Research Projects


Our lab develops and implements ultrasonic beamforming methods, ultrasonic imaging modalities, and ultrasonic devices for diagnostic imaging applications. Our current focus is on beamforming methods that are capable of generating high-quality images in the difficult-to-image patient population. These methods include general B-mode and Doppler imaging techniques that utilize additional information from the ultrasonic wavefields. We attempt to build these imaging methods into real-time imaging systems in order to apply them to clinical applications. In addition, our lab develops ultrasonic imaging devices, such as small, intravascular ultrasound (IVUS) arrays that are capable of generating high acoustic output. These arrays are capable of generating radiation force in order to push on tissue to elucidate the mechanical properties and structure of vascular plaques, but can be utilized for therapeutic applications of ultrasound as well.

Current projects in our lab involve the simulation of nonlinear, acoustic wave propagation under complex models of human anatomy and the impact of anatomy and acoustic parameters on the resulting images. Often, the anatomy and acoustic parameters are the source of aberration and diffuse reverberation of the wavefronts, both of which contribute to image clutter. In addition to modeling and understanding these sources of clutter, we have developed imaging methods that utilize the spatial coherence of the ultrasonic wavefields in order to mitigate the impact of ultrasonic clutter (called short-lag spatial coherence [SLSC] imaging and coherent flow power Doppler [CFPD] imaging). These methods demonstrate significant improvement in image quality and the ability to detect slow flow.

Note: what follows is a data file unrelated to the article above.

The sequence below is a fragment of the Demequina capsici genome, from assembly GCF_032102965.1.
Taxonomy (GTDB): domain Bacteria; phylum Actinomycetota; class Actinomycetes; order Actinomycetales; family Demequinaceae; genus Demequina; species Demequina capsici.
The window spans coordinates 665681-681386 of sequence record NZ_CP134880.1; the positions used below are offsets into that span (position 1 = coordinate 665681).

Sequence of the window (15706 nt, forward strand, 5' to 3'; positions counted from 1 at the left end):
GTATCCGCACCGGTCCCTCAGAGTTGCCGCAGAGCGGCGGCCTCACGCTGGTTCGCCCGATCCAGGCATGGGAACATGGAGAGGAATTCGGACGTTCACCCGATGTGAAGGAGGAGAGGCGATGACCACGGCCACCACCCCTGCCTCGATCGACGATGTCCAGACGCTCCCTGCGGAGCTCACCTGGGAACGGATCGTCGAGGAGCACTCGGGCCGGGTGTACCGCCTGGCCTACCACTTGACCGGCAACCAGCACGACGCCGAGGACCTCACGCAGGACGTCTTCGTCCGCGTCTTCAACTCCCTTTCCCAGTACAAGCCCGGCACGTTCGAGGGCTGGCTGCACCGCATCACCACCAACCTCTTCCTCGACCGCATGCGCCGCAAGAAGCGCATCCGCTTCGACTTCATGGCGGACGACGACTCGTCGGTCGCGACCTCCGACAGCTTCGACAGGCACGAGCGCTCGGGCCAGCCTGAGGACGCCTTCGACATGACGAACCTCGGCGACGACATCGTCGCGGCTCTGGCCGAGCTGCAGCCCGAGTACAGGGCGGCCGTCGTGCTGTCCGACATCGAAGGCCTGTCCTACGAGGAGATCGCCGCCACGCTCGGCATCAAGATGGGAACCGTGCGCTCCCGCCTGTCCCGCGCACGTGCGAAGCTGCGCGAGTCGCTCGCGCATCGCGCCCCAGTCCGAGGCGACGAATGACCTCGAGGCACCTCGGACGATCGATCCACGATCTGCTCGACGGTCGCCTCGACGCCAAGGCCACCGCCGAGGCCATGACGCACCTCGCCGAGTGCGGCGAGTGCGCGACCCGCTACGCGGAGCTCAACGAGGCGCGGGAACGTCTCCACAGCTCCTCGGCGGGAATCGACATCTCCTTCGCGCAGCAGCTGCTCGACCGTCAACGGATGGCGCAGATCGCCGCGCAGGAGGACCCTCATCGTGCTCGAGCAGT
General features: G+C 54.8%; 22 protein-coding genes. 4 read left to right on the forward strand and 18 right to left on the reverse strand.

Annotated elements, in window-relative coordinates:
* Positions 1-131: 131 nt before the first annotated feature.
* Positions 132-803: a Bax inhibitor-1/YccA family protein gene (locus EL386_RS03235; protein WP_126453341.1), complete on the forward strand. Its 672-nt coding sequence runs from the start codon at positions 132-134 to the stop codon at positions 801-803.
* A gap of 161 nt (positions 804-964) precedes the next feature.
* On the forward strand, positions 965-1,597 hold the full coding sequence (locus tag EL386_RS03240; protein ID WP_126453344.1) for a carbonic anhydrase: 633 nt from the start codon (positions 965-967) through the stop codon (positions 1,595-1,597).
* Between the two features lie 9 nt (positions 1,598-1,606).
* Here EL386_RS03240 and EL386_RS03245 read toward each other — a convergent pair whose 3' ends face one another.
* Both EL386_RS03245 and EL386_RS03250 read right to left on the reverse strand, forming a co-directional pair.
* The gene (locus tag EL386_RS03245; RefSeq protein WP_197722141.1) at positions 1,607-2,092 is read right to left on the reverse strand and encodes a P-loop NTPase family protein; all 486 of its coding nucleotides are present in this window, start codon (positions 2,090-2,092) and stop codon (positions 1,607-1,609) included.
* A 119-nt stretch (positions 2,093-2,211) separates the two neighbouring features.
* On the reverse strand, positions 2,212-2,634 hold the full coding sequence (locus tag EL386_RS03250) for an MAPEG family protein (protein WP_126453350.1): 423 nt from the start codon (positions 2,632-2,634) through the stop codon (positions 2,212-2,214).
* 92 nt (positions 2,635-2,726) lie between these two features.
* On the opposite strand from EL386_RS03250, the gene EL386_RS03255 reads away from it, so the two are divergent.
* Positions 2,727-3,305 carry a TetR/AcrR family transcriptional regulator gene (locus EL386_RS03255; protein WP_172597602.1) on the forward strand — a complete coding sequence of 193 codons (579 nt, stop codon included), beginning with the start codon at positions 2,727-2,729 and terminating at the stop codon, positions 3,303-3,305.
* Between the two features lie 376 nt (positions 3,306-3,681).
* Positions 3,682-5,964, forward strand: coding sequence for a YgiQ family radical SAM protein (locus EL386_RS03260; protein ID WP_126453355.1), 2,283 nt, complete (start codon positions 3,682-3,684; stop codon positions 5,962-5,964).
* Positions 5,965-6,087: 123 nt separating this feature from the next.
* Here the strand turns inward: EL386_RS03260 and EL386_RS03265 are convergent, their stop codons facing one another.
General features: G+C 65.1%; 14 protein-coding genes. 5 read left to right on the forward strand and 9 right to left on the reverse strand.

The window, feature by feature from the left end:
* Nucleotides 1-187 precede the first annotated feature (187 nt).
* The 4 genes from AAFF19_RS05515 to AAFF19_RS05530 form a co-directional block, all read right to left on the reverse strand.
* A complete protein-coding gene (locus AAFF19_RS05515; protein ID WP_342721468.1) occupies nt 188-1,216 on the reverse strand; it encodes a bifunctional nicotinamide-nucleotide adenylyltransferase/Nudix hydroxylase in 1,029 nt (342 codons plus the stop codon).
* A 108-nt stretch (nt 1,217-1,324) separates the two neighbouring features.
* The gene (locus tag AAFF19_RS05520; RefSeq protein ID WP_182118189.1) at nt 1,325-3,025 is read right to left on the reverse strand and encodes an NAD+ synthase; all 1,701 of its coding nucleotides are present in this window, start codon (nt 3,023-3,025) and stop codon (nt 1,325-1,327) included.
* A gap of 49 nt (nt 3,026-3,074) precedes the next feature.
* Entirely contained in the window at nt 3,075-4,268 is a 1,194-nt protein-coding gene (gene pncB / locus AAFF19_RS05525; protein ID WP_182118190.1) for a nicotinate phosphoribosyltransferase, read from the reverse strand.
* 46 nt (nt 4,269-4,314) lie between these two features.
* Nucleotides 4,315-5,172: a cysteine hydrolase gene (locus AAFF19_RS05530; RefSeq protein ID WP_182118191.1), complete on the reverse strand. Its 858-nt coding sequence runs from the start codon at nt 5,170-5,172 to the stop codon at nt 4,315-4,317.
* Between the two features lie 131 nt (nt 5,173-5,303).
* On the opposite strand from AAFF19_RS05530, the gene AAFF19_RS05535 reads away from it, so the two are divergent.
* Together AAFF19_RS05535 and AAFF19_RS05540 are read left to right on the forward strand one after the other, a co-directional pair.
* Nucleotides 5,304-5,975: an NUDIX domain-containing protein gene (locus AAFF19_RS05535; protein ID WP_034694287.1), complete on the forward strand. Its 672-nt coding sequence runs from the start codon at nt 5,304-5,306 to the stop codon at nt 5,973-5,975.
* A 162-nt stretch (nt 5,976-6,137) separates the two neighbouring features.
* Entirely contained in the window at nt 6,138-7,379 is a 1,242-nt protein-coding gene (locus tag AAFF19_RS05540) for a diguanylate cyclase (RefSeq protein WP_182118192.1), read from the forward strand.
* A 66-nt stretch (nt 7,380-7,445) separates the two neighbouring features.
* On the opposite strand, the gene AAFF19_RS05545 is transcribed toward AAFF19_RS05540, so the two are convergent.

Because the SLSC and CFPD imaging techniques require the individual channel signals from transducer arrays, these methods are difficult to integrate in current ultrasonic imaging scanners, where specialized hardware is utilized to generate real-time images. We have developed a prototype imaging system capable of implementing SLSC in real time. The system is currently capable of generating 10-20 frames per second of matched B-mode (conventional) and SLSC images. We are currently developing methods and approximations to the spatial coherence functions in order to increase the real-time display. This system will be utilized in clinical studies of cardiac function and focal liver lesions to compare the performance of SLSC and B-mode imaging.

We are also currently developing IVUS and catheter-based arrays to implement radiation-force based imaging techniques, such as Acoustic Radiation Force Impulse (ARFI) imaging and Shear Wave Elastography Imaging (SWEI). IVUS and catheter-based imaging transducers are generally high-frequency transducers that are capable of generating conventional B-mode displays. However, due to their small size and high frequency, they are often incapable of generating radiation forces in order to probe the mechanical properties of these tissues. We are currently building prototype IVUS and catheter transducers and arrays for the express purpose of generating radiation forces and high acoustic outputs.